Plenty of job prospects in French cleaning sector

16th of September 2019
Plenty of job prospects in French cleaning sector

Christian Bouzols reports from France on how the professional cleaning sector is tackling its manpower shortage by setting up a number of new training schemes.

It’s been known for some time that the industrial cleaning sector in France lacks manpower and is currently recruiting in a big way.

Given this situation, the French cleaning federation has set up a number of training schemes, some of which take the form of work-study programmes, and others of apprenticeships.

In the words of Magali Melenotte, who manages the Federation’s apprentice training centre at Villejuif, near Paris: “People don’t always come here because they’ve got a special calling for cleaning, but rather because there are jobs on offer. This year, we’ve got capacity to train 375 people and have received some 300 candidates. At the end of their training, they’ll all be sure to find a job.”

Another example of this positive employment situation is given by Skyscraper, a cleaning contractor based at Saint-Germain-les-Corbeil (Essonne département). In that company, things are done in reverse order: first they recruit, then they train!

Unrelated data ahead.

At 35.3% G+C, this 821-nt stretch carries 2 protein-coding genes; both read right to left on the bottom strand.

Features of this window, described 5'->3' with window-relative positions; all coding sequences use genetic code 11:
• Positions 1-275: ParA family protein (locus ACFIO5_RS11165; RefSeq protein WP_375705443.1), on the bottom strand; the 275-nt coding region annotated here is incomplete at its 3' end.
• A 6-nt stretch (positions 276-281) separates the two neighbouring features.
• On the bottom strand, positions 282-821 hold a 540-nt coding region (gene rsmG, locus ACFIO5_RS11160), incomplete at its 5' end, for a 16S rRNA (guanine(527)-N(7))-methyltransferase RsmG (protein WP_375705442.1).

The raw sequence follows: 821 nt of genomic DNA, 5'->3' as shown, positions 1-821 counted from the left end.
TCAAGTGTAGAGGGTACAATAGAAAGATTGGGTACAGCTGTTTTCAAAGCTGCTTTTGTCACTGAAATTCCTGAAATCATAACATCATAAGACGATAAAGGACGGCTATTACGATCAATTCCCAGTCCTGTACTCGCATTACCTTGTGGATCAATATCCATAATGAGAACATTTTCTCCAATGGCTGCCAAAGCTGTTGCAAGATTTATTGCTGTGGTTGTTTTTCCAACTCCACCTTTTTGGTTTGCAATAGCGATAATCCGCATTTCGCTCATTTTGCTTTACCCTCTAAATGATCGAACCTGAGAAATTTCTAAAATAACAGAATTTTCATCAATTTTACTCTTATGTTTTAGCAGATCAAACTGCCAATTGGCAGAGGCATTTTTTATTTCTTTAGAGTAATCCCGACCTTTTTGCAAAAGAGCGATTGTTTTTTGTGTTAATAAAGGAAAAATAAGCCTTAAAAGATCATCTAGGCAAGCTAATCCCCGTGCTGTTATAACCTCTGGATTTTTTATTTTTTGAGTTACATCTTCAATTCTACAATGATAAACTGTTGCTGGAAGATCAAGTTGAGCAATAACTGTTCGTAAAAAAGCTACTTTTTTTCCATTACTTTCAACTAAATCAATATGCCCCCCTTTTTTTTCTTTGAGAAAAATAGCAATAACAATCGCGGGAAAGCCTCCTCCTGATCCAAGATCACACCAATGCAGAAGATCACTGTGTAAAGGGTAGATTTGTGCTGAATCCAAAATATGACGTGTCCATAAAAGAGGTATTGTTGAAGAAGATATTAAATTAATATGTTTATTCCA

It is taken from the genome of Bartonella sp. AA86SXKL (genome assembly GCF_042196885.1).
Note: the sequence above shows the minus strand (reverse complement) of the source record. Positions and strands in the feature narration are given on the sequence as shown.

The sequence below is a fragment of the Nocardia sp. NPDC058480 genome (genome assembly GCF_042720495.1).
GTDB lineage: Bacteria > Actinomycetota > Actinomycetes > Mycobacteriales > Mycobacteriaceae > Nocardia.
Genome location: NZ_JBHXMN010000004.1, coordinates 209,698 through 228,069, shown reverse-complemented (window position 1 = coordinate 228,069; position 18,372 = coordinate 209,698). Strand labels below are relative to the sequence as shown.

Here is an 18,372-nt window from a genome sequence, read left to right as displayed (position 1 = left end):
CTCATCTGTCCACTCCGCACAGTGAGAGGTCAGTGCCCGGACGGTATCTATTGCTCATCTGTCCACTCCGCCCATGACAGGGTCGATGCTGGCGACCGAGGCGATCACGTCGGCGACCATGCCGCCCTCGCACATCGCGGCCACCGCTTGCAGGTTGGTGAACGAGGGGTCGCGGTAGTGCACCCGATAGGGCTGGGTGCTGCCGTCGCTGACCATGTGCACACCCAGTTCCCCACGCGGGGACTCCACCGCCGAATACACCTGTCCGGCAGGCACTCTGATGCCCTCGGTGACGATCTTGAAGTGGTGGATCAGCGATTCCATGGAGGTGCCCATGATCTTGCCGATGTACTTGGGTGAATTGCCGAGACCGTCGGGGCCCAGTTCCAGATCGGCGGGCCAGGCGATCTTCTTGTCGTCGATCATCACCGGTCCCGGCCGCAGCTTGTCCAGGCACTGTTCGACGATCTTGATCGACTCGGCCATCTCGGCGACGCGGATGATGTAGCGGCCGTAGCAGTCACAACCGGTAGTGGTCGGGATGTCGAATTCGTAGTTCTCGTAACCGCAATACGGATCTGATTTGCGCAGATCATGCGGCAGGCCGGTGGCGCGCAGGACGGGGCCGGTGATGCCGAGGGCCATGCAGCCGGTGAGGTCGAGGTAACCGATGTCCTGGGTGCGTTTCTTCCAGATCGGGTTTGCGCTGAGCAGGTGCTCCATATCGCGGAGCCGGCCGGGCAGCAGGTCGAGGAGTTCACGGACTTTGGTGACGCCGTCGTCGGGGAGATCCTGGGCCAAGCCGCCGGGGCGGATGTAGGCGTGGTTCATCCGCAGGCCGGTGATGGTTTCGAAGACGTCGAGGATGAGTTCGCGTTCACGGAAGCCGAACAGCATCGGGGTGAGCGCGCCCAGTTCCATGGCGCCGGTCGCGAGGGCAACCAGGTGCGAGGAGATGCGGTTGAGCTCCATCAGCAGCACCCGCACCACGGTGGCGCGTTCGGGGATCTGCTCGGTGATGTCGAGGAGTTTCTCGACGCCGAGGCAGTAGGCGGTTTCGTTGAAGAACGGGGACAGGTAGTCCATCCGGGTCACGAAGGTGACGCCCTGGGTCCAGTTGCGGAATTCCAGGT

Among the 18 workers it sends out to clean the windows or dust the streel structures of high-rise buildings in the Defense business area of Paris, there are former masons and former painters - who of course aren’t afraid of heights - but also people who had applied to the company without any experience at all, explains Olivier Desnous, general manager.

“In my time, you needed to be a potholer or a rock climber or, like me, you learned on the job, adds Desnous. “Today, before being sent out on the field, our people have to undergo a five-week training course.

They can also complete a work-study programme.”

After two years on the job, a Skyscraper worker earns between €2,000 and €2,700 net per month. However, he or she can improve this by working overtime, which is paid at higher rates. “As with all jobs in the services industry, we have to make ourselves available to the customer. We can therefore be called to work on a Saturday, on a Sunday and even at night. In such circumstances, it would be most unusual for a worker not to earn more than the basic wage,” Desnous explains.

Although inclement weather can put someone off, Olivier Desnous has plenty of arguments to attract young people. “Without any initial qualifications, you can earn quite good wages. But you need courage and the drive to earn the required qualifications. This is also a rewarding activity because it’s not something everybody can do.”

That’s also why, in all the specific areas of industrial cleaning, people with the right profile are very much sought after and never unemployed.


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